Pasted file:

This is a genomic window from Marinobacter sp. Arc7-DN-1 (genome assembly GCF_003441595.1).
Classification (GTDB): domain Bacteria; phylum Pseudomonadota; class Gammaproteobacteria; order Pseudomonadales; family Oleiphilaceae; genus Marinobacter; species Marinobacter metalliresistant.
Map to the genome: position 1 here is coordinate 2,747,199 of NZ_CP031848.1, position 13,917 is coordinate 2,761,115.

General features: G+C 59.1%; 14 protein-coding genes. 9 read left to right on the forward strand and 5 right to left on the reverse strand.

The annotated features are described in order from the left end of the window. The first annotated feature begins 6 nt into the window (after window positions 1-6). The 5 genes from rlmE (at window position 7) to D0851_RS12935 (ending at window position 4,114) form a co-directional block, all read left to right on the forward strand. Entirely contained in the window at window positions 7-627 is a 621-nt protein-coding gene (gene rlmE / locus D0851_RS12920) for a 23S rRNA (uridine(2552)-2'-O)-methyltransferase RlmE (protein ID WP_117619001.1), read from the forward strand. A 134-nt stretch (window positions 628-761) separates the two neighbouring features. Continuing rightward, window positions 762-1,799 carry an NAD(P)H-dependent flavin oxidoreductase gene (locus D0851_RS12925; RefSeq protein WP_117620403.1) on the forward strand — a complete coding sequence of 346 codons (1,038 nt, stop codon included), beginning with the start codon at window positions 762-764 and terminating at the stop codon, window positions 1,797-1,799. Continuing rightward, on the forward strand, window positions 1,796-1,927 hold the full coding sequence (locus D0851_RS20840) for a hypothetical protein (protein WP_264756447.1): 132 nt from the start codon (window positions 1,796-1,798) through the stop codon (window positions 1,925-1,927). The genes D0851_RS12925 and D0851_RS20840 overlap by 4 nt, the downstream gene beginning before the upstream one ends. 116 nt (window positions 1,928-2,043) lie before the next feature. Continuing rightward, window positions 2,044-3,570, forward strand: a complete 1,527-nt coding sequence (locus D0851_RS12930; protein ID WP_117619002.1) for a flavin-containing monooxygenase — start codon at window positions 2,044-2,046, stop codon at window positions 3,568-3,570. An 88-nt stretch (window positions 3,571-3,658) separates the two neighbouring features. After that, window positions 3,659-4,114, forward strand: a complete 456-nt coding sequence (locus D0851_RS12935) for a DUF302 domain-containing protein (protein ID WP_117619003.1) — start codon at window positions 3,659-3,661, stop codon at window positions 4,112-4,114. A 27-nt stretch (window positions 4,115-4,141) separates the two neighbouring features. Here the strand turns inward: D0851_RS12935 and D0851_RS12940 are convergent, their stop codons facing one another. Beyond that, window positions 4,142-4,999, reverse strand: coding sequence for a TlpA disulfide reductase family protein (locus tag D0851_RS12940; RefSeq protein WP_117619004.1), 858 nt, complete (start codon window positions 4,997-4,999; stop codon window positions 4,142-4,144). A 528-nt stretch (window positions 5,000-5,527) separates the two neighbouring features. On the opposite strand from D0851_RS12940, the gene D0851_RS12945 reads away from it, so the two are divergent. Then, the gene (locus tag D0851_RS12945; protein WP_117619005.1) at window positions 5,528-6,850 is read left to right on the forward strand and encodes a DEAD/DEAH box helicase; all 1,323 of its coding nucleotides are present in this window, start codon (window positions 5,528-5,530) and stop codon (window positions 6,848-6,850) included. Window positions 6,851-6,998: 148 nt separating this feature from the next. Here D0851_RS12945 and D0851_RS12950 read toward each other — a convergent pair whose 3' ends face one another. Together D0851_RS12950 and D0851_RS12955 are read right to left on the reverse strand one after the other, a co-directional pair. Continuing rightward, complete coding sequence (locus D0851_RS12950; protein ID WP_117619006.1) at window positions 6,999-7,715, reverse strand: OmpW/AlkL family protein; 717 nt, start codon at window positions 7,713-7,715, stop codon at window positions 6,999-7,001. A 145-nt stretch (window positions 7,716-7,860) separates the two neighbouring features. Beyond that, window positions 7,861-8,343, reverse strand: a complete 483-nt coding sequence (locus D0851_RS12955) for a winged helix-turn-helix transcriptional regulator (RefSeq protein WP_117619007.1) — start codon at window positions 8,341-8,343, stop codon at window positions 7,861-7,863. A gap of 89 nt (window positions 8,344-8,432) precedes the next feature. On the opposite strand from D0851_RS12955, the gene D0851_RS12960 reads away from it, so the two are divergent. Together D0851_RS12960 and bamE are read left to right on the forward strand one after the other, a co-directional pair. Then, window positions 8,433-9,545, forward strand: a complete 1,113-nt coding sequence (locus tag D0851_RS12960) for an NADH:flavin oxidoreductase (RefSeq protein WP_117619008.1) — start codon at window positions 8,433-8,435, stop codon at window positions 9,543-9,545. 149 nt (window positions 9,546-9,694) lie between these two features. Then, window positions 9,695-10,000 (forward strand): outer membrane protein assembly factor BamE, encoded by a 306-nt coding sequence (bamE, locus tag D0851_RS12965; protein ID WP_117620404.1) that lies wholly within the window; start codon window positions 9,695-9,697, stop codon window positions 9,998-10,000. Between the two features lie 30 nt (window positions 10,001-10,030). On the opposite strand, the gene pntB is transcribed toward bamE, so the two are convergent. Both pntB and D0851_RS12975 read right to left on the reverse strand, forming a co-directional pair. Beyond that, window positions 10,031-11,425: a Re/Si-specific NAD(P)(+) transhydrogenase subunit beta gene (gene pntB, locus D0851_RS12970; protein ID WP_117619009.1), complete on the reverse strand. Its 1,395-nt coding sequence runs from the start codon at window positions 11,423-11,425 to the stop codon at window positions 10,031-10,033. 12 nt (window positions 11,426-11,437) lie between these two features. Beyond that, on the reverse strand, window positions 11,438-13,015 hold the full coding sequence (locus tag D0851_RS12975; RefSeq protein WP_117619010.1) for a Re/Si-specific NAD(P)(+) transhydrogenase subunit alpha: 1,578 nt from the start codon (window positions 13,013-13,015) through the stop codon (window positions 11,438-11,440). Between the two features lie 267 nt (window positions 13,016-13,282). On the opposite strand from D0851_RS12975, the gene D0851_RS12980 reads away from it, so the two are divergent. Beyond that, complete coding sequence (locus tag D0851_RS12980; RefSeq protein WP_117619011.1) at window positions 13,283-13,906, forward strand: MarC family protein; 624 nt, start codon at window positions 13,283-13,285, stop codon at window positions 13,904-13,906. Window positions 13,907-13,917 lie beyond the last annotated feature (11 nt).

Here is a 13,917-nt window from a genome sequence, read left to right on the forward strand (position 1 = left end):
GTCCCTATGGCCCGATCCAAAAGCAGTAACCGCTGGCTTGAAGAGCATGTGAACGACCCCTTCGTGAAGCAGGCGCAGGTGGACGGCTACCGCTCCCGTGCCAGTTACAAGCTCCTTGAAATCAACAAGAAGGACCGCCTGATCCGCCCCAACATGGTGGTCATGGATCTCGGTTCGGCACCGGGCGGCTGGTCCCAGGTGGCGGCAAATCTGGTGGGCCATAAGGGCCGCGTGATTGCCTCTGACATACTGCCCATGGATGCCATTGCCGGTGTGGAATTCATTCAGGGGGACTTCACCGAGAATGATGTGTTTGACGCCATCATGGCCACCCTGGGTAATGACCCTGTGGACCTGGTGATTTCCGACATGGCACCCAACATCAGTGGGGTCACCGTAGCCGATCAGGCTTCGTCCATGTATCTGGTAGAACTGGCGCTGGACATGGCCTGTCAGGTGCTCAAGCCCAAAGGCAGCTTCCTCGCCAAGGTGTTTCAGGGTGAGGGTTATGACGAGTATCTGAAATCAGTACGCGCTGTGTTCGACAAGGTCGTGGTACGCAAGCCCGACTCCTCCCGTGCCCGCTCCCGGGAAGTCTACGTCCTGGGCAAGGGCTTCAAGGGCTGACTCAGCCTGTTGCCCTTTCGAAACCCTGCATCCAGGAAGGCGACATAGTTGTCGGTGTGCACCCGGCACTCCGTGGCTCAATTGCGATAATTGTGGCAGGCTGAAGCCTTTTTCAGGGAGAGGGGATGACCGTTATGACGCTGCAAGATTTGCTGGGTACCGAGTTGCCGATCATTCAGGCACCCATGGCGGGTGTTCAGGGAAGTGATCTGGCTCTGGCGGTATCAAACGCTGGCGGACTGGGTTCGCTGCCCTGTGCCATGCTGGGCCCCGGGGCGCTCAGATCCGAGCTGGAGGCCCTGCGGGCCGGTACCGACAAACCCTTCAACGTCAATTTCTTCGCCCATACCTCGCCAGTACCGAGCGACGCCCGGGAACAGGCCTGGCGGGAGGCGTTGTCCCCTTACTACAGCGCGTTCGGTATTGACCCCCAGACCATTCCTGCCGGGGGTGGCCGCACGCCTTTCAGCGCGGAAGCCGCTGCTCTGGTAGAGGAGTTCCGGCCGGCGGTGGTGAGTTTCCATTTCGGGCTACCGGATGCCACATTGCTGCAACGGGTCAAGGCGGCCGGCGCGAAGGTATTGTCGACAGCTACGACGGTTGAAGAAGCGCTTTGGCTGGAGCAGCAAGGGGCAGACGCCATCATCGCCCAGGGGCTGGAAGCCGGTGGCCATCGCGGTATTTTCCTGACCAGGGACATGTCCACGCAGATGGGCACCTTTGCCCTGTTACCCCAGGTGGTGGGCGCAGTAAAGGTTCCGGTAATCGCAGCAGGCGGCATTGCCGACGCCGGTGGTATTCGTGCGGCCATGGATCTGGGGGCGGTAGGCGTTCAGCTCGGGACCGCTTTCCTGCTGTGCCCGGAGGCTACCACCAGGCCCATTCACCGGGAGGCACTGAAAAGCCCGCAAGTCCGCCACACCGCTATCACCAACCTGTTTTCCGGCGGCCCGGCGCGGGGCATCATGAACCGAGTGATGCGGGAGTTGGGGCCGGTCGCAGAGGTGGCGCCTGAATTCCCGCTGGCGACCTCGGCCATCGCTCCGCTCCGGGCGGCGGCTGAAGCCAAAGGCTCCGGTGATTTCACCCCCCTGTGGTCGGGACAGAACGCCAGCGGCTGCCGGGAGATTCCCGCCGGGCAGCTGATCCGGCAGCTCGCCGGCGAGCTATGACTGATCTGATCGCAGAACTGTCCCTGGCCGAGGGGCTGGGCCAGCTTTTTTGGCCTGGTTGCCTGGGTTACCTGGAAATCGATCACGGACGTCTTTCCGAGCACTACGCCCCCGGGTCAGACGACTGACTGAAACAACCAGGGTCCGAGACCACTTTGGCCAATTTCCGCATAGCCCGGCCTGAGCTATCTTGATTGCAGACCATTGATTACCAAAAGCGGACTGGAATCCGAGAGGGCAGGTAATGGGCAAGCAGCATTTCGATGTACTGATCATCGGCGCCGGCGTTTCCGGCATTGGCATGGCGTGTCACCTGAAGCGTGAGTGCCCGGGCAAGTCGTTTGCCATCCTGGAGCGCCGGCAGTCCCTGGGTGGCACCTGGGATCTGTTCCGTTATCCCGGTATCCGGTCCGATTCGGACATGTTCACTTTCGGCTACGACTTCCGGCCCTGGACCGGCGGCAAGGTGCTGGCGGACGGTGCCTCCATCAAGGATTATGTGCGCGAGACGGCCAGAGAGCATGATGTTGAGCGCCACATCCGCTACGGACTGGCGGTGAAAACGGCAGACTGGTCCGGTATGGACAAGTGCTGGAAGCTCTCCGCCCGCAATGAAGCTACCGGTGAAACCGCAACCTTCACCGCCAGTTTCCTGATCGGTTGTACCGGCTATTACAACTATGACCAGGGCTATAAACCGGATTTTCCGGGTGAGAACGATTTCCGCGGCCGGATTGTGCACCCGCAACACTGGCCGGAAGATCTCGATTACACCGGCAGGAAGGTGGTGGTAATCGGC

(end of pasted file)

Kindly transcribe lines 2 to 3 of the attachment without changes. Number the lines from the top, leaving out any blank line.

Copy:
Classification (GTDB): domain Bacteria; phylum Pseudomonadota; class Gammaproteobacteria; order Pseudomonadales; family Oleiphilaceae; genus Marinobacter; species Marinobacter metalliresistant.
Map to the genome: position 1 here is coordinate 2,747,199 of NZ_CP031848.1, position 13,917 is coordinate 2,761,115.